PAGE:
Turns out the silver lining in our battle against CoronaVirus is the apparent reduction of pollutants from our skylines as people have been forced to stay home. As the air clears Sensible Heating & Cooling continues to provide environmentally friendly options that can keep your home and business cool in the summer and comfortable during chilly spring evenings.

Carbon monoxide levels in the Denver metro area have fallen by 20% for March 2020.1 The reduction in other unhealthy gases and particles could be linked to the recent ‘stay-at-home’ order by the Governor although state health department workers are mainly focused on stopping the spread of COVID-19.

Now is the time to look at changing out fossil-fuel based heating & cooling systems for more efficient and environmentally friendly options.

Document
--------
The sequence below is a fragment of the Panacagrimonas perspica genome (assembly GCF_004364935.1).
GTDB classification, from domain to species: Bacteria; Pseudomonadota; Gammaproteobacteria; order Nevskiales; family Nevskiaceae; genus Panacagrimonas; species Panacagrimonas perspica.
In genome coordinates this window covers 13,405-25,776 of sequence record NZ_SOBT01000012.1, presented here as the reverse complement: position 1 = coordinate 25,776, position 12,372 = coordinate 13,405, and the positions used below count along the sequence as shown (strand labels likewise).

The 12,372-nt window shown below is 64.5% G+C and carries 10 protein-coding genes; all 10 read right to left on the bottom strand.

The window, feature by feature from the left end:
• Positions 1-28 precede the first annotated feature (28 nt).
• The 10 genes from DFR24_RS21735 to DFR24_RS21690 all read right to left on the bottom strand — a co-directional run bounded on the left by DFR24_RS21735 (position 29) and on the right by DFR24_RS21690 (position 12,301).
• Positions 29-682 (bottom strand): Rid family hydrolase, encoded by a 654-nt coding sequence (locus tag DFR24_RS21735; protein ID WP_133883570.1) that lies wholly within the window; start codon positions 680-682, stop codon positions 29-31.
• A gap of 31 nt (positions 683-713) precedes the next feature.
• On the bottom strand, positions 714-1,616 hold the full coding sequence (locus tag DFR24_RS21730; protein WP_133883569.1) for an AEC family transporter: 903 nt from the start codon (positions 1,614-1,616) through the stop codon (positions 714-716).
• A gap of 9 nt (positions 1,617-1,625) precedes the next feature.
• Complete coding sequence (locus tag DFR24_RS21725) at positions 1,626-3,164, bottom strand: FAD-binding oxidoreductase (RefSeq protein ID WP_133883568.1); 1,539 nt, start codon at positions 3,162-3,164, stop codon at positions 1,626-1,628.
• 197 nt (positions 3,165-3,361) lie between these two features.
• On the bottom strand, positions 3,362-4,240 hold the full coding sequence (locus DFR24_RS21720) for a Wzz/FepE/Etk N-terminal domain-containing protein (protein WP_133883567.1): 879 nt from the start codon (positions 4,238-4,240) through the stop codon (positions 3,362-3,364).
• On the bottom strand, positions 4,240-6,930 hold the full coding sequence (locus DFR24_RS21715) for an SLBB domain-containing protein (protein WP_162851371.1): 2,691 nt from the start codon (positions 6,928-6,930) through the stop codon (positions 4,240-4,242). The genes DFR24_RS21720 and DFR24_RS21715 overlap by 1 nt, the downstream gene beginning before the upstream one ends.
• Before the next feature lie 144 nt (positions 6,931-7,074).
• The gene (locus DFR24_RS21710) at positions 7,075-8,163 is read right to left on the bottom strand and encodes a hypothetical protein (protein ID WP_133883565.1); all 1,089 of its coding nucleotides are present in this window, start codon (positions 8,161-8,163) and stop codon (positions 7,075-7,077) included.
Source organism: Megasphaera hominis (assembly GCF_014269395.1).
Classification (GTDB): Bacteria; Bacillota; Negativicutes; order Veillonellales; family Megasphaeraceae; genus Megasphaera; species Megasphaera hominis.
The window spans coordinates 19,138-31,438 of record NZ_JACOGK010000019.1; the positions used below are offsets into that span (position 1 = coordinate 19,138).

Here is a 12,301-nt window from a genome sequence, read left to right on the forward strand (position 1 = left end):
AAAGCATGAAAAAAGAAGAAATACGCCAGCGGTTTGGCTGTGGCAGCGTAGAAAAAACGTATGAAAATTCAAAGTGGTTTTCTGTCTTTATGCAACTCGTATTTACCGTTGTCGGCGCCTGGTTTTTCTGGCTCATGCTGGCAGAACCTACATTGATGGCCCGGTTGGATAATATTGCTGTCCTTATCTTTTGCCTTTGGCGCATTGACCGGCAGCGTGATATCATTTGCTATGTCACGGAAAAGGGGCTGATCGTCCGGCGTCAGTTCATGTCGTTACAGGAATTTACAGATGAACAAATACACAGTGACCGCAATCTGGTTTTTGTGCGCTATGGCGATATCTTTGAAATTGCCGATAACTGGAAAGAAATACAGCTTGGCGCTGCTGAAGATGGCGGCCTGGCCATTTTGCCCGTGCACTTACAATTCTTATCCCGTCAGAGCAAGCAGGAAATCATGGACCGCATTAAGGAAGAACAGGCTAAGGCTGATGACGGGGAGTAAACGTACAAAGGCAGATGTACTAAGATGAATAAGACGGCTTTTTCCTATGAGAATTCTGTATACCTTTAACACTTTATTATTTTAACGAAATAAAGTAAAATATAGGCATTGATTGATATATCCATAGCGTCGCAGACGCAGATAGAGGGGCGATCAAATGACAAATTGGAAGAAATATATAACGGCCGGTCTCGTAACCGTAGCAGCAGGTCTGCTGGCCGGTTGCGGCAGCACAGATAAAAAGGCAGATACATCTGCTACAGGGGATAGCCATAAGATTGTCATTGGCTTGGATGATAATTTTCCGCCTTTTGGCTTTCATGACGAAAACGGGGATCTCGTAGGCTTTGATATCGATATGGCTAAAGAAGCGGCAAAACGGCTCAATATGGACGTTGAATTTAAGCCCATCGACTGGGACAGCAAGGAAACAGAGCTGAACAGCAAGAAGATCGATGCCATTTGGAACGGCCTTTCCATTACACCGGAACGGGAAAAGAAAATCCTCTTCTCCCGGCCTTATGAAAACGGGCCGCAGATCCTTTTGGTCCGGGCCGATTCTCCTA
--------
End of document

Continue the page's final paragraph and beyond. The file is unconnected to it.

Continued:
A great example of this movement to help reduce our carbon footprint comes from the city of Boulder, Colo. Boulder is working to develop a community-owned local electric utility functioning solely on renewable sources of energy, such as solar and wind, to bring clean, affordable and reliable electricity to those within its municipality. Local power, as it’s known, is a key component of Boulder’s Energy Future strategy, as well as the city’s Climate Commitment.

Perusing 100 percent renewable electricity by 2030, Boulder is looking to limit its contribution to global climate change, while ensuring the economic benefits of alternative energies are realized. Today, all new buildings within the city limits are required to be solar-ready, and businesses and homes with installed solar electric or solar thermal systems on their property may be eligible for tax rebates. To learn more about Boulder’s energy future, visit https://bouldercolorado.gov/energy-future.

Source:

1 Denver Post article April 5, 2020 – https://www.denverpost.com/2020/04/05/colorado-air-pollution-coronavirus/

About Sensible Heating & Cooling

Sensible Heating & Cooling is Denver’s Premier Heating & Cooling Company, offering a wealth of experience and knowledge in traditional HVAC, as well as alternative systems such as geothermal, heat pumps and boilers. To learn more about Sensible, visit http://sensibleheat.net/.